May 1929

Colour Difficulty

OvergateIn the Overgate, not very far from the Old Steeple, an enterprising householder has demonstrated what might be done by brightening the frontages of old properties. One window has been painted a brilliant blue. The risk is that if each householder is to select his or her colour of paint the Overgate may become tartanised. The Works Department might decide on bright blue, or the fashionable yellow.

Girl bitten by a rat - Audacious intruder

The daring of a rat, which emerged from its hole and bit a little girl while two neighbours were standing by caused a stir in the vicinity of Long Wynd on Wednesday.

The victim was a six-year-old girl, Ivy Rice. While at play on the first landing on the stair leading to her home a big cat emerged from a hole in the wall, scuttled up to the landing, and bit the kiddie on the finger.

Before anything could be done the rat escaped. The girl's finger was dressed in a neighbour's house, after which she was taken to the Royal Infirmary where the wound was again attended to. She was then sent home.

Unusual Mishap to Carnoustie Man - Swallowed His False Teeth
An unusual operation, the retrieving of a set of false teeth which had been swallowed - his dental plate containing seven teeth. It lodged in his throat and caused great pain until ultimately it slipped into the stomach.

In the morning the man went to the infirmary, where after he had been x-rayed the plate was recovered.

Broughty Singer's Success

To make gramophone records
In connection with the competition organised by the Columbia Gramophone Company in Edinburgh to find gramophone "stars", Miss Catherine Lawson, 12 Taymouth Place, Broughty Ferry, was chosen, with nine other competitors, to go to London to make test records. There were 500 competitors.

Miss Lawson, who possesses a contralto voice of wonderful tone and power, is well known in Broughty Ferry. She is contralto leader in the choir of St Stephen's Parish Church, and is a member of Dundee Choral Union.

Kinghorne Showrooms

Bed settee suite, 7 piece - £24 10s
Bedroom suites - £11 10s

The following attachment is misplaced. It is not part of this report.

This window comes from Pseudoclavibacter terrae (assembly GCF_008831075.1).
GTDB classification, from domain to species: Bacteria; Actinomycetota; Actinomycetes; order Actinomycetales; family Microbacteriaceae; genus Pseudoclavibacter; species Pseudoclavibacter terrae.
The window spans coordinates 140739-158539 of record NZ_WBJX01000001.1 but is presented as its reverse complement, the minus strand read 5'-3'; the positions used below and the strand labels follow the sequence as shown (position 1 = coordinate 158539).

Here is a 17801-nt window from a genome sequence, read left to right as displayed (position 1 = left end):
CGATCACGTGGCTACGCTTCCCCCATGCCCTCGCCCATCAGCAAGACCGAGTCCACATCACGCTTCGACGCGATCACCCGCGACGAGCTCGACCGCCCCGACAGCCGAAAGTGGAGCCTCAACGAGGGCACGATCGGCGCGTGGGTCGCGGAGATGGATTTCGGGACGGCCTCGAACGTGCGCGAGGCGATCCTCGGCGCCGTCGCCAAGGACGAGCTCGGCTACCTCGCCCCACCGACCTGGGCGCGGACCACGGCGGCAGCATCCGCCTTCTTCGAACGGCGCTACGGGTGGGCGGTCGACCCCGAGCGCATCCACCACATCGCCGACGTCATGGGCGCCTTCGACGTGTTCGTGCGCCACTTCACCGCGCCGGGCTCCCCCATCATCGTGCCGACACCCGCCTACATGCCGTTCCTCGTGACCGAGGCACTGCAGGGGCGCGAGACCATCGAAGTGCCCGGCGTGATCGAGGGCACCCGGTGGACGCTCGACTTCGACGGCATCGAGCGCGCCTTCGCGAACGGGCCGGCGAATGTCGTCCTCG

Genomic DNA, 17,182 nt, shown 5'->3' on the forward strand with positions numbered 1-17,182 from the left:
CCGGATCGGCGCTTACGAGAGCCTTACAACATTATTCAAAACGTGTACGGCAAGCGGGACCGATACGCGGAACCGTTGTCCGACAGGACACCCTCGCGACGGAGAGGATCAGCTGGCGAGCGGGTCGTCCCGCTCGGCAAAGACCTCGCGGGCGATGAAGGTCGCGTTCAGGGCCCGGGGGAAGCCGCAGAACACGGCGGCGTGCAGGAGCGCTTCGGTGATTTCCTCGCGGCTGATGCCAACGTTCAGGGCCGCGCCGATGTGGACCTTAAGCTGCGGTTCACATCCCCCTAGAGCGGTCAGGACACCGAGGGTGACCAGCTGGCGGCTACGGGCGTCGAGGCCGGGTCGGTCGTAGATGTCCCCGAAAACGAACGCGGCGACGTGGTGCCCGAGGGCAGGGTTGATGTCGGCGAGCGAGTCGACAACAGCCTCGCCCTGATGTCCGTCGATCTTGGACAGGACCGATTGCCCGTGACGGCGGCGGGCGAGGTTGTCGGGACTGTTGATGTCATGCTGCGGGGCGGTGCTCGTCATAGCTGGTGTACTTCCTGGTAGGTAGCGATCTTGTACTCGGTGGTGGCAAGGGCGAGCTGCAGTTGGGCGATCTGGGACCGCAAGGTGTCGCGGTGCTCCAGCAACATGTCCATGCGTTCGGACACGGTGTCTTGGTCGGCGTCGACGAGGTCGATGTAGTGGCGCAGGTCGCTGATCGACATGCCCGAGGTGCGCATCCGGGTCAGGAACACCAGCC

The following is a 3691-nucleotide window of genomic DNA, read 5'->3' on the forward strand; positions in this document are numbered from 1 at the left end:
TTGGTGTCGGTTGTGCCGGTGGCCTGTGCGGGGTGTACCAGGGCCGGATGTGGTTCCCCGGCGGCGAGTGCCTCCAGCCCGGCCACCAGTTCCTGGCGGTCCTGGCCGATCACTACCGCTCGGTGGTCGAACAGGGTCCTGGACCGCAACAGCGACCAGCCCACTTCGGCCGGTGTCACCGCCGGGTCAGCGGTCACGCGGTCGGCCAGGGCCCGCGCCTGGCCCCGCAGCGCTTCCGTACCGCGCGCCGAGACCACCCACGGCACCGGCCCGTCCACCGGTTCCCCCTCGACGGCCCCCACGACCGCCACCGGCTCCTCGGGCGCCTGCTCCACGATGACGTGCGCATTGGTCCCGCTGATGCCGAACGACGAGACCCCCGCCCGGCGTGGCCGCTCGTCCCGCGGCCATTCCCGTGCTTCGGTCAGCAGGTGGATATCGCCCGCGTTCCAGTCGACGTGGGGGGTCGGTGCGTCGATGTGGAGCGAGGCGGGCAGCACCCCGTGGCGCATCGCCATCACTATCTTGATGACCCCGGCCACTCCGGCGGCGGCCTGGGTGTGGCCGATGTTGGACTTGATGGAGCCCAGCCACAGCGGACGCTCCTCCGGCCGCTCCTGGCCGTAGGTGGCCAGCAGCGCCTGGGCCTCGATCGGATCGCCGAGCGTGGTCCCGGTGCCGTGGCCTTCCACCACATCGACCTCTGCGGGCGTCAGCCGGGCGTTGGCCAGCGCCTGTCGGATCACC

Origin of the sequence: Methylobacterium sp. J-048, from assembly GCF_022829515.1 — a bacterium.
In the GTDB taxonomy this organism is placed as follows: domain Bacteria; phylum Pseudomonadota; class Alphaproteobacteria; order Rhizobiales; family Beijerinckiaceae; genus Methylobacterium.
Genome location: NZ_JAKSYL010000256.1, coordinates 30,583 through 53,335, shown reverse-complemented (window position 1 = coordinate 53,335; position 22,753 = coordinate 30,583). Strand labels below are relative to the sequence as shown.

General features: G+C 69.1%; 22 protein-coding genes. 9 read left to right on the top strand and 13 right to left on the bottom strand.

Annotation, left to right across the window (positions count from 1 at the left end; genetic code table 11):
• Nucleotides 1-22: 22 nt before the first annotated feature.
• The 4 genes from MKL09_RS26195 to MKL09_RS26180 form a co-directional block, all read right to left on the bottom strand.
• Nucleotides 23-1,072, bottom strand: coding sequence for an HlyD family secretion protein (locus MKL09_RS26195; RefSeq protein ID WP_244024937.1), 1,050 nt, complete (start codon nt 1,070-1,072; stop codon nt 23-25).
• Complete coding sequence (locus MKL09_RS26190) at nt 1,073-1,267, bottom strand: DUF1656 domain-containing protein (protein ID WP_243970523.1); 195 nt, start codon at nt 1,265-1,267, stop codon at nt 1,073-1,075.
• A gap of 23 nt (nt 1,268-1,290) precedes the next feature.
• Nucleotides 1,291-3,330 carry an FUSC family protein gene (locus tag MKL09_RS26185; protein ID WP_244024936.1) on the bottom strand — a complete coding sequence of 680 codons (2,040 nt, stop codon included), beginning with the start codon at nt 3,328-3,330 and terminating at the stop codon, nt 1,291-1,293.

Oak sidebaords - £4 5s
Mahogany sideboards - £9 10s
Oval mirrors - 7s 11d
Wicker chairs - 11s 6d
1 Kinloch Street, 20 Kinghorne Road


Who can design ladies' and children's garments and draft model paper patterns required. Splendid opening for smart, young woman. Apply, in confidence, giving age, experience and salary to No 302, Keith & Co.

Dundee Holiday Fellowship Club

A large section of Dundee Holiday Fellowship Club walked to Balmerino on Saturday. Games were provided for the active members, while others found their way to the beach to look for agates, which are to be found there. Some of the members were successful in their search.

After the dance was over - Youth's Escapade

As the result of an incident after a dance on Saturday morning four young men appeared before Sheriff Malcolm at Dundee on Monday. George M (24), James B (21), William M (28) and Charles W (22) were charged with having, in the bakehouse at 20 Hilltown, occupied by John Elder, stolen twelve cakes.

Mr M pleased guitly, Mr B, Mr M and Mr W denied the charge. That plea was accepted by Mr J Binnie and the charge against the last-named three was dropped.

Mr Binnie said that about 3.30 am on Saturday morning, Mr M, who was one of a crowd of young men returning from a dance, went into the baker's premises and asked for twelve morning rolls with jam on them. The baker said he would supply the rolls, but the jam would have to be got elsewhere.

Mr M then said he would take cakes. On receiving the cakes, he tendered a coin and ran out of the shop. When the baker discovered that the coin was a franc and not a shilling he gave chase and caught one of the young men. By this time all the cakes had been more or less eaten.

Mr M, who had admitted four previous appearances, said that he passed the coin not knowing that it was not a shilling.

His Lordship imposed a fine of £1, or ten days.

Have you heard that -

Lindsay Street was a narrow thoroughfare known in the 17th century as "School Wynd", after the grammar school had been moved thither from the Vault?

It takes its name from William Lindsay, who was Provost of Dundee from 1831 till 1833, and who had strongly advocated the transforming of the wynd into a spacious street.

He was of the family of the Lindsays of Bowhill, who were directly descended from the Earls of Crawford. He was born in Edinburgh in 1767, and came to Dundee when he was about 25 years of age, forming a large business as a corn merchant, and being very successful in the export trade.

After serving as Dean of Guild in 1827 and 1828, he entered the Town Council as the representative of the Guildry, and in 1831 he became provost. In the next year he was again chosen for that office after the Reform Bill of 1832 came into operation.

He died 17 years later in his 83rd year.

Dundee Corporation Galleries

Special exhibition of the works of Philip De Laszlo, M.V.O. During the exhibition which will finish on Sunday 12th May the Galleries will be open daily from 11 am till 5 pm, and 7 pm to 9 pm. Saturday 11 am - 9 pm. Sunday 2 pm - 6 pm. Entrance by Museum Door. Admission free.